All the shell accounts I've had in the past (I'm in the camp that just runs their own server over broadband now) were in some way attached to a paying account and/or were provided by a school or employer.

    I can see a low-cost account, say $5/month for no compiler and $10/month for compiler (or just limit the account to x% CPU), but free doesn't make sense to me.

    Not saying I think they should go away if they exist, just wondering what the incentive to give someone command-line access to your box would be?
    • by PylonHead (61401) on Wednesday July 14, 2004 @02:19PM (#9699093) Homepage Journal
      Why?

      So they can deal with a lot more bullshit in their lives!

      By offering free shell accounts, they give spammers a base to work from.

      By offering free shell accounts, people can coordinate their DDOS attacks from their box.

      By offereing free shell accounts, they can deal with people running high bandwith gaming servers that choke off their networks.

      Now, I wonder why it's hard to find people giving out free shell accounts with compilers?
  • Check out hub.org (Score:5, Informative)

    by zhobson (22730) on Wednesday July 14, 2004 @01:28PM (#9698474) Homepage
    I'm a customer of hub.org.

    They have web accounts with SSH login as a standard feature, and you can even get root access to your own personal VM and install whatever software you want.

    Oh, and they run FreeBSD, which happens to be my favorite unix.
  • by mkavanagh2 (776662) on Wednesday July 14, 2004 @01:30PM (#9698492)
    Does anyone know where I can find an open mail relay for legitimate purposes? For some reason, all the public open mail relays seem to be scarce now :(
  • Not that they offer it on the front page, but www.nexornet.com offers cheap shell accounts as an addition to their excellent hosting....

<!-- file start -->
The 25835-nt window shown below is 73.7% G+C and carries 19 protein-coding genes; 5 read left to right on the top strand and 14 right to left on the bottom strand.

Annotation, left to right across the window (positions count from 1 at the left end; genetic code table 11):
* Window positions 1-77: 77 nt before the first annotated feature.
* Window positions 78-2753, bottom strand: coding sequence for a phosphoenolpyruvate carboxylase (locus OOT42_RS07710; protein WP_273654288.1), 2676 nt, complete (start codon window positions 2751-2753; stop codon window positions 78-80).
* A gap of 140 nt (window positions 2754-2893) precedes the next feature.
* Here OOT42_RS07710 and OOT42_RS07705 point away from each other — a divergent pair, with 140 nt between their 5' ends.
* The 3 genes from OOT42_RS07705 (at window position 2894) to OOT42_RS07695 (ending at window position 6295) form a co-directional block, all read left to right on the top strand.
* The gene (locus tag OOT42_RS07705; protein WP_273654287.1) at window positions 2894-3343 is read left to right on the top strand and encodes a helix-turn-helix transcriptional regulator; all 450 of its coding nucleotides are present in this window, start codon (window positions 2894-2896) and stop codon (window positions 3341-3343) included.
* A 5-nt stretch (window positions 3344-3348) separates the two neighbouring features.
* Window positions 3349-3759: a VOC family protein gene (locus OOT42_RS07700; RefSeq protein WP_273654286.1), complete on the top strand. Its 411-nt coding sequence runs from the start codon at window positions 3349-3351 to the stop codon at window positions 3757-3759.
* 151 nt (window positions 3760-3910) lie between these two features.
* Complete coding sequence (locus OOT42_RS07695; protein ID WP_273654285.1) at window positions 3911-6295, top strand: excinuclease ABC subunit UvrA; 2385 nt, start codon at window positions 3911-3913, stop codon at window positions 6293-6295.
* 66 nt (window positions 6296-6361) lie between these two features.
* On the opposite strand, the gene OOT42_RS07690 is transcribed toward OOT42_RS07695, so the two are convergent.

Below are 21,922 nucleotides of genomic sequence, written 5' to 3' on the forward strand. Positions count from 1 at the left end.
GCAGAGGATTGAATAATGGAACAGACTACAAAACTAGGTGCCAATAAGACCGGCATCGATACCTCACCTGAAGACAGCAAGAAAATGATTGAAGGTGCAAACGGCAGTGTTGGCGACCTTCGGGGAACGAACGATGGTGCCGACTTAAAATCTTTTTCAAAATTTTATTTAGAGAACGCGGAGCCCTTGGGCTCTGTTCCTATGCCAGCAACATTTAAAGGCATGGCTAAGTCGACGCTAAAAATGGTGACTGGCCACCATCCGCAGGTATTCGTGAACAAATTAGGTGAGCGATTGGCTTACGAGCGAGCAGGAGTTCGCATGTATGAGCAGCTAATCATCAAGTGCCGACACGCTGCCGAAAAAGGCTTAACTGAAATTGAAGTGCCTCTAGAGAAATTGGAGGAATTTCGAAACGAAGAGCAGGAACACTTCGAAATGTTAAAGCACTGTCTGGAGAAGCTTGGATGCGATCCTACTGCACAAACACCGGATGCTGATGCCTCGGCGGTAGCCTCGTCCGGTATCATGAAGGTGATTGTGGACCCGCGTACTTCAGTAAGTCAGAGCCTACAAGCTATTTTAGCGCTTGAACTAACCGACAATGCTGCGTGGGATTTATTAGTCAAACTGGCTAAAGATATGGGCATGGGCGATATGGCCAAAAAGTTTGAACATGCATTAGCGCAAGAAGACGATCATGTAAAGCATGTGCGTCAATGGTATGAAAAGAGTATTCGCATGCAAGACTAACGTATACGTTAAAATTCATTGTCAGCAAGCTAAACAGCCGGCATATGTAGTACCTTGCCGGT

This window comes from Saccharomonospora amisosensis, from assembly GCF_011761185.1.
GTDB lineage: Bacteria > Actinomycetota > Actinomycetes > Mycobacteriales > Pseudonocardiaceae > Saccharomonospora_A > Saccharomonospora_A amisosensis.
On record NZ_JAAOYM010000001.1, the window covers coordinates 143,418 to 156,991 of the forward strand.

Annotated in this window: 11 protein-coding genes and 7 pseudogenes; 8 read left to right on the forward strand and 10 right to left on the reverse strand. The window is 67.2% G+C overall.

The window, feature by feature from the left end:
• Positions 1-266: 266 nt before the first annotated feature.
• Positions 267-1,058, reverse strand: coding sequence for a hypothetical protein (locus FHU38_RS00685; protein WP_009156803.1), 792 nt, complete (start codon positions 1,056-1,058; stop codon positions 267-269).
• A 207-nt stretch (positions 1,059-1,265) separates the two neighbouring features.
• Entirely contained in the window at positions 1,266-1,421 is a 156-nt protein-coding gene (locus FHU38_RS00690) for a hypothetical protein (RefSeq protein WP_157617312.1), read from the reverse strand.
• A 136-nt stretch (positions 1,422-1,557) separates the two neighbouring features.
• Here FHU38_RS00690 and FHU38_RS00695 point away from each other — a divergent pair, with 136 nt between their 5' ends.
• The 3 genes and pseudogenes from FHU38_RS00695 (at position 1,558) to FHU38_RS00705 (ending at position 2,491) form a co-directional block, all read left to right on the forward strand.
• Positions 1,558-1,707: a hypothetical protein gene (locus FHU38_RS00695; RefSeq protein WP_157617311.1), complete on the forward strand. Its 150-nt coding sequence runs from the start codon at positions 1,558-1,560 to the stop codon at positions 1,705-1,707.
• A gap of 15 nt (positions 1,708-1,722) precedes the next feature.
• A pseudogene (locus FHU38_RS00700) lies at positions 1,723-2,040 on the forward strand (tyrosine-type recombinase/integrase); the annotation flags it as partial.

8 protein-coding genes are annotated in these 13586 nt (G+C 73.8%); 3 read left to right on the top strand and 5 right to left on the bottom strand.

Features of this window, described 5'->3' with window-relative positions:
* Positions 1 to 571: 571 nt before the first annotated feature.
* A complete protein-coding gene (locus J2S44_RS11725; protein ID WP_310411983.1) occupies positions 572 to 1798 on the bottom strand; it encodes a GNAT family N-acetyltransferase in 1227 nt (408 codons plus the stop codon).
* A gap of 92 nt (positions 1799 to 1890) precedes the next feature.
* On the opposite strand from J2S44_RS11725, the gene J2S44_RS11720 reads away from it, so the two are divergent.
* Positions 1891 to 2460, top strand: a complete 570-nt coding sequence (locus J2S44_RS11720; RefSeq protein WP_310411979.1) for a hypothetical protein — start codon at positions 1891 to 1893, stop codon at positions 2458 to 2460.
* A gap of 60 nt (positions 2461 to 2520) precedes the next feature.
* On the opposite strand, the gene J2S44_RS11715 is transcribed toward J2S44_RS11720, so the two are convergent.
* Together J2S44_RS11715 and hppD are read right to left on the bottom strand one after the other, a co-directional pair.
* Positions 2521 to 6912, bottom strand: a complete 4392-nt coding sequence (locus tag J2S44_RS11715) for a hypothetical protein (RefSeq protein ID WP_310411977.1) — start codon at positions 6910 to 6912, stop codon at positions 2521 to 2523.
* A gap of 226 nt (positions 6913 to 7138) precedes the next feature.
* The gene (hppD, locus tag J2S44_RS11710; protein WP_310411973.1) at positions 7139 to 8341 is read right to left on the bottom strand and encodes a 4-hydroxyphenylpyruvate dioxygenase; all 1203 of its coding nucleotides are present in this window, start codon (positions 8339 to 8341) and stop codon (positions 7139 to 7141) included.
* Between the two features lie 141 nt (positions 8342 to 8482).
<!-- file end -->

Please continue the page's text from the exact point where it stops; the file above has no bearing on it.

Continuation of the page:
• Virtual Servers (Score:5, Informative)

    by DDumitru (692803) <doug@nOspAm.easyco.com> on Wednesday July 14, 2004 @01:31PM (#9698505) Homepage
    Most shell accounts are disappearing because they are very unsafe for the hoster. Also, the prevelence of UML (User Mode Linux) lets hosters run virtual servers in security sandboxes so that the child application is more isolated from the host system.

    UML virtuals behave like complete Linux servers with smaller RAM and disk sizes. You can load full distros and get a direct, public, IP address. Some hosters let you run IRC servers and some don't (many upstream providers hard-filter IRCD). In terms of software and services, you can run just about anything you want. Mail, FTP, ssh, IRC, Apache, Perl, PHP, MySql, etc. Plus you have full editors (vi, emacs) and compilers (gcc, java, etc.).

    You can typically get these starting at about $12/mo. We sell them starting at $15/mo. They are more than shell accounts because the load you can place on a physical server is much smaller. In general, we only put 15-20 on a box to keep the underlying LoadAvg < 1.

    Info on UML is available at:

    http://user-mode-linux.sourceforge.net/ [sourceforge.net]

    Have fun.
  • Cybercomm (Score:3, Informative)

    by bluethundr (562578) * on Wednesday July 14, 2004 @01:31PM (#9698519) Homepage Journal
    My old ISP from the Jersey, called Cybercomm [216.182.2.169] was a great dial-up providor back before the hey-day of broadband. They were recently swallowed up by Telurian Networks [tellurian.com] so that under the Cybercomm moniker they can offer broadband services.

    On their website, they still appear to be offering their old services which include

    30 days unlimited/interactive usage

    10 MB Web Space for your personal webpage(s).

    1 Internet Email Address

    Full UNIX Shell Included

    Listing in our Users directory

    The Best Technical Support in The Business

    Well that last line about their tech department is of a bit of sales hyperboly. But I do remember their being fairly good.

    Of course you wont want to dial up to their network, but I've never had any trouble at all accessing the Unix Shell account they give you.

    You get all that for a low low low $20 'merican dollars per month or for $200 a year in one lumpy sum.

    Also interesting is that they appear to still have their Muds section open (as of a couple of months ago)and are STILL operating a BBS that you can chat with local yokal Jerseyans. Not that you'd want to do either of the latter, but it is still interesting to find that stuff still around!

    • 30 days unlimited/interactive usage